Fleisher’s musical pedigree alone is remarkable: he was the youngest-ever student of the great Artur Schnabel, who studied with keyboard giant and pedagogue Theodor Leschetizky, a pupil of Carl Czerny, who in turn studied with Ludwig van Beethoven. He made his debut with the New York Philharmonic in 1944 and in 1952 became the first American to win the prestigious Queen Elisabeth of Belgium competition, establishing himself as one of the world’s premier classical pianists, concertizing with every major orchestra and making numerous touchstone recordings for Columbia/Epic (now Sony). At the height of his success, he was suddenly struck silent at age 36 with a neurological affliction later identified as focal dystonia, rendering two fingers on his right hand immobile. Rather than end his career, Fleisher set off on an epic journey in search of a renewed life in music. He began focusing on repertoire for the left hand only, forging a new path as a soloist, conductor and teacher. Experimental treatments using a regimen of rolfing and 'botulinum toxin' (Botox) injections finally restored the mobility in Fleisher’s hand, and for years he has played with both hands, winning enormous acclaim for his 2004 'two-hand' recording aptly titled Two Hands, and several subsequent recordings, most recently Mozart Piano Concertos (Sony Classical, 2009).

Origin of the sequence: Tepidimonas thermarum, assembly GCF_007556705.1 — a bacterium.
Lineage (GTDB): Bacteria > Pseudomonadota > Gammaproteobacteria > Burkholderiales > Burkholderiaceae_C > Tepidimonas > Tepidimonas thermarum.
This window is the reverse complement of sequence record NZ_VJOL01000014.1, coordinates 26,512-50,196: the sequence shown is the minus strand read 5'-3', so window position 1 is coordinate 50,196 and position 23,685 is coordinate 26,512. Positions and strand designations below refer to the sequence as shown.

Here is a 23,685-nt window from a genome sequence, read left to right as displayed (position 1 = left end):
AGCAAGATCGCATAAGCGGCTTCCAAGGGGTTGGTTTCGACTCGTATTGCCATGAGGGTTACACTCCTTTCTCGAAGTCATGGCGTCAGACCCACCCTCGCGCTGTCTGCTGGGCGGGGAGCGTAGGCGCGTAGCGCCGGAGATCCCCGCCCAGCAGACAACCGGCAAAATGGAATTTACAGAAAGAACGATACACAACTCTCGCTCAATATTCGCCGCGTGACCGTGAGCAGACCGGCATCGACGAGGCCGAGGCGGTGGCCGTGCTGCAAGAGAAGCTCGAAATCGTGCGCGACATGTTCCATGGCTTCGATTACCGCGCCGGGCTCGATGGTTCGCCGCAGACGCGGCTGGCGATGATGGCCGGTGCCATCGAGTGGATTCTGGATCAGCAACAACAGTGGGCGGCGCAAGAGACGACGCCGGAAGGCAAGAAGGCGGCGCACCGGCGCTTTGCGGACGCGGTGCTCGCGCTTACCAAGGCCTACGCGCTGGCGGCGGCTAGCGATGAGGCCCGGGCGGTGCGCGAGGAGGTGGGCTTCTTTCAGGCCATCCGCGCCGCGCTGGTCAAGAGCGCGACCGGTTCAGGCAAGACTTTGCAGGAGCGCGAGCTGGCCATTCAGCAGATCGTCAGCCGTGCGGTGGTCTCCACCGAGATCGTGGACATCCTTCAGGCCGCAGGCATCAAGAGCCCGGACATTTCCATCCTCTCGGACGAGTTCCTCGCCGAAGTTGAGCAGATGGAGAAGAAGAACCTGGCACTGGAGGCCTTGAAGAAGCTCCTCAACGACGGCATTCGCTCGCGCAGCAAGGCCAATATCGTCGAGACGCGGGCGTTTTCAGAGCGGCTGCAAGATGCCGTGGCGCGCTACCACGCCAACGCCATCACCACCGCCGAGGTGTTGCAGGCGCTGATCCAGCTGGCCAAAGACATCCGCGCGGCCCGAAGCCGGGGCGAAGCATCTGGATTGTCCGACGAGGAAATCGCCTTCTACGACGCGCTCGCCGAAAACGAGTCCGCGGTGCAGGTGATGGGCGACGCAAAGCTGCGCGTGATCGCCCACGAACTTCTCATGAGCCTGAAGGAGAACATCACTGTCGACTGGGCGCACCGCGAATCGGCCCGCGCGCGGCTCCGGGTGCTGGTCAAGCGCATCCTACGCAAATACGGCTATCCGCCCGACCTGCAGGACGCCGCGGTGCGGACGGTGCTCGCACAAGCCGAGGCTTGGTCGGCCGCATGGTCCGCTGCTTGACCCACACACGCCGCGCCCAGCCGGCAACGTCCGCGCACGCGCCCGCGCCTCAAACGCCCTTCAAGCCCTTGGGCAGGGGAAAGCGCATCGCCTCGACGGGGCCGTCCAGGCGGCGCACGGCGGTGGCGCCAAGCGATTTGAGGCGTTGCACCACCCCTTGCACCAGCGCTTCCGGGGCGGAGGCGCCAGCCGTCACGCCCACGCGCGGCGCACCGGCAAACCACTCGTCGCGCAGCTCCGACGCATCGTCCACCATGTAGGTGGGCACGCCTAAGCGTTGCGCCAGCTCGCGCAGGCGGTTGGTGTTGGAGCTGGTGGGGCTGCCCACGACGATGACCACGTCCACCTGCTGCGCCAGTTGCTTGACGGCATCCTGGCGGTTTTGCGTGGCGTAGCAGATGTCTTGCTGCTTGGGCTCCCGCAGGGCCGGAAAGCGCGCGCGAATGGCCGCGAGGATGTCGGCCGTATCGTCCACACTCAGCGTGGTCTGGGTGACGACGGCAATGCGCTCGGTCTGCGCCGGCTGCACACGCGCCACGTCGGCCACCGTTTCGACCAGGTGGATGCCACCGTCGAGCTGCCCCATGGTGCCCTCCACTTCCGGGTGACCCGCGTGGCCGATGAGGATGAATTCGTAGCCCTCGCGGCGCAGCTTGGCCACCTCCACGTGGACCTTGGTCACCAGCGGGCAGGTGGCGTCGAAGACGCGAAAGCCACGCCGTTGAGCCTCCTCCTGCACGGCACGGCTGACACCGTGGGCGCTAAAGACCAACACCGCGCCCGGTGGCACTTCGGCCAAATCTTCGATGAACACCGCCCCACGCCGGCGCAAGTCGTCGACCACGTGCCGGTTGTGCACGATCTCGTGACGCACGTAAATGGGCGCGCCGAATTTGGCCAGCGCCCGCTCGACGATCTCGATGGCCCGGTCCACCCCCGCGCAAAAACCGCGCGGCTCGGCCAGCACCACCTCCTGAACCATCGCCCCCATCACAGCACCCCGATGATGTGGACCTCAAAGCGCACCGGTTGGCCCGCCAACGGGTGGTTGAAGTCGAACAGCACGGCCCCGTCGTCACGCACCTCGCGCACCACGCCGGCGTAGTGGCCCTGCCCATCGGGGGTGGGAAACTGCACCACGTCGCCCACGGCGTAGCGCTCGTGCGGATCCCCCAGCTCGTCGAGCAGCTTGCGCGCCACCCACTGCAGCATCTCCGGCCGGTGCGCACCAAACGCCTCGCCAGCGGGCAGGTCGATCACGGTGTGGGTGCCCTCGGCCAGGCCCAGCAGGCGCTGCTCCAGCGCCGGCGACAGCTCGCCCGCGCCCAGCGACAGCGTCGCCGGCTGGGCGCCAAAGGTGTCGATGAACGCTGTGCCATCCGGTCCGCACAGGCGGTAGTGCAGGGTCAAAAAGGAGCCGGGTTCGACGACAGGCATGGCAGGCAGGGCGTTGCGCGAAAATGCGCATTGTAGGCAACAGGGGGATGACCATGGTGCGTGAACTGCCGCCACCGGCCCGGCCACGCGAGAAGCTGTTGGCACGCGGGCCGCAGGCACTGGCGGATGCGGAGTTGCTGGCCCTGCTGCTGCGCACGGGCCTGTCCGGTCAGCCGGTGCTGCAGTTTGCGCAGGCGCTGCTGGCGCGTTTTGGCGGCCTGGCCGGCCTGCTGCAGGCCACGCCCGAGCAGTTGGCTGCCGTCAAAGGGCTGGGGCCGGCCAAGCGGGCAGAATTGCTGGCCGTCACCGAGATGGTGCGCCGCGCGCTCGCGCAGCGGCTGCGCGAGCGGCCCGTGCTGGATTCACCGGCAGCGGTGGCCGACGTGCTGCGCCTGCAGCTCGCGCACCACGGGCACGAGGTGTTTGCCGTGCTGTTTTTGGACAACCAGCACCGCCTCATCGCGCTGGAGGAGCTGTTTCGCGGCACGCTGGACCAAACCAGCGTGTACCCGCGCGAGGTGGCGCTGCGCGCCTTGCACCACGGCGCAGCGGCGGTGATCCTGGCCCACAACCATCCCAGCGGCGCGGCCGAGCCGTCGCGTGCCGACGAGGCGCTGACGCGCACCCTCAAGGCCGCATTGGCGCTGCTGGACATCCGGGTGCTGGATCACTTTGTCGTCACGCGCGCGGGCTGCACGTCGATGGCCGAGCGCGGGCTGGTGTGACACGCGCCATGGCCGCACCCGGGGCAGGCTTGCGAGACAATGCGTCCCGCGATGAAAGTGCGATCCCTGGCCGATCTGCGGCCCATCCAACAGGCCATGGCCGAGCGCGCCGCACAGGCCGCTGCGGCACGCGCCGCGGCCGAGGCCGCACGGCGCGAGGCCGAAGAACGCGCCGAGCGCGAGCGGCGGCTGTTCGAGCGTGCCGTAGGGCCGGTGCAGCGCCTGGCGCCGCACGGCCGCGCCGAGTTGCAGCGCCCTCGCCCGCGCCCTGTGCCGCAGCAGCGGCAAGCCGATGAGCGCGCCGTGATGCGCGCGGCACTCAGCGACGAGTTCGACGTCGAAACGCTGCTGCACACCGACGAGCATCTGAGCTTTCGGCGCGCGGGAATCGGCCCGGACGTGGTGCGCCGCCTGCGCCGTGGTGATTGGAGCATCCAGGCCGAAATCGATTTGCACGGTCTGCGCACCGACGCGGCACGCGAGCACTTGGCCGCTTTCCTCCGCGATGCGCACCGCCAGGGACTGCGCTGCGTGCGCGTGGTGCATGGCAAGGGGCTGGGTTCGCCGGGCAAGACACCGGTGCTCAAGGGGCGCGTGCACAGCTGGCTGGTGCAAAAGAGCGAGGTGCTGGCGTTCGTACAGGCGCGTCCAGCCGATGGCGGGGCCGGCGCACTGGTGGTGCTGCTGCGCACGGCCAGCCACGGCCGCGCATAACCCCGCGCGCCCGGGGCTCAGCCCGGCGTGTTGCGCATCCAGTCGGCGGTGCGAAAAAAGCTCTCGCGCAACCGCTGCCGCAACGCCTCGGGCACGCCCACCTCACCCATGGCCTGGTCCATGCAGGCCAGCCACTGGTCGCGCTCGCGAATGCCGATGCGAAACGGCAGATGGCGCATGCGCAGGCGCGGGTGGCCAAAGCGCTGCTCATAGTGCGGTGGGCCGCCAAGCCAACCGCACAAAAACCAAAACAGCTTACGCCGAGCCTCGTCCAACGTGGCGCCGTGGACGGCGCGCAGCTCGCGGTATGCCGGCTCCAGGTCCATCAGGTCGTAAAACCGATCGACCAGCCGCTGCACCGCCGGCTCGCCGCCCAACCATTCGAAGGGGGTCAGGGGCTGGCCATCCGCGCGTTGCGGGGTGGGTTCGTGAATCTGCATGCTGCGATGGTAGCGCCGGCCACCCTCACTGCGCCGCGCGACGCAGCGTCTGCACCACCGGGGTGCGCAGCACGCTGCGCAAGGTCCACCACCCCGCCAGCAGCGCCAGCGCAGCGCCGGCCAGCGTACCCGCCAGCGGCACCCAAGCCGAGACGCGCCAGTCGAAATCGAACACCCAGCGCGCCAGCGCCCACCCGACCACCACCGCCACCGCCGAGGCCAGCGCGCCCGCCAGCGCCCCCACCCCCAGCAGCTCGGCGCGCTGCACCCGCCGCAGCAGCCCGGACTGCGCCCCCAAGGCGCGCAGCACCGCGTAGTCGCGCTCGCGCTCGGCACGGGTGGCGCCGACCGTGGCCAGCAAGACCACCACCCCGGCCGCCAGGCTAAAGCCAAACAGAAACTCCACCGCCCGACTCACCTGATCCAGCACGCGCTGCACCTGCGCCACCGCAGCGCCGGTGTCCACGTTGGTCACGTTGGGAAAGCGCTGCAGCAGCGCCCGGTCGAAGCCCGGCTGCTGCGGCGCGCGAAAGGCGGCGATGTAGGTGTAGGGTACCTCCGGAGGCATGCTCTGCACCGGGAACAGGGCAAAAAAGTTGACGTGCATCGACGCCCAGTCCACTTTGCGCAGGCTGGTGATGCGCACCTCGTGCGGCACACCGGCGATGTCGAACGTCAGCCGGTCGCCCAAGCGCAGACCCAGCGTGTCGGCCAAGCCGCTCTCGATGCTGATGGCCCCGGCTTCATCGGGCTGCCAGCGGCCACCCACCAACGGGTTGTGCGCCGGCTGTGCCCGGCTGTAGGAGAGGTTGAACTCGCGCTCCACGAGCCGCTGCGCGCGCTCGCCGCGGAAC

This concert season, Fleisher returns to some of Europe's most prestigious musical capitals—London, Paris and Brussels—performing as soloist with the London Philharmonic Orchestra at Royal Festival Hall and in chamber music at Wigmore Hall, with the Orchestre Philharmonique de Radio France at Salle Pleyel in Paris and in recital at Belgium’s Palais des Beaux-Arts. He makes his U.K. conducting debut with the Scottish Chamber Orchestra, tours the U.S. with the Irish Chamber Orchestra, and traverses North America in appearances as conductor/soloist with the Toronto Symphony Orchestra and as soloist with the St. Louis and Baltimore symphony orchestras. Chamber music appearances include New York's Alice Tully Hall at Lincoln Center, and historic Town Hall, with memorable master classes given at universities and conservatories around the country.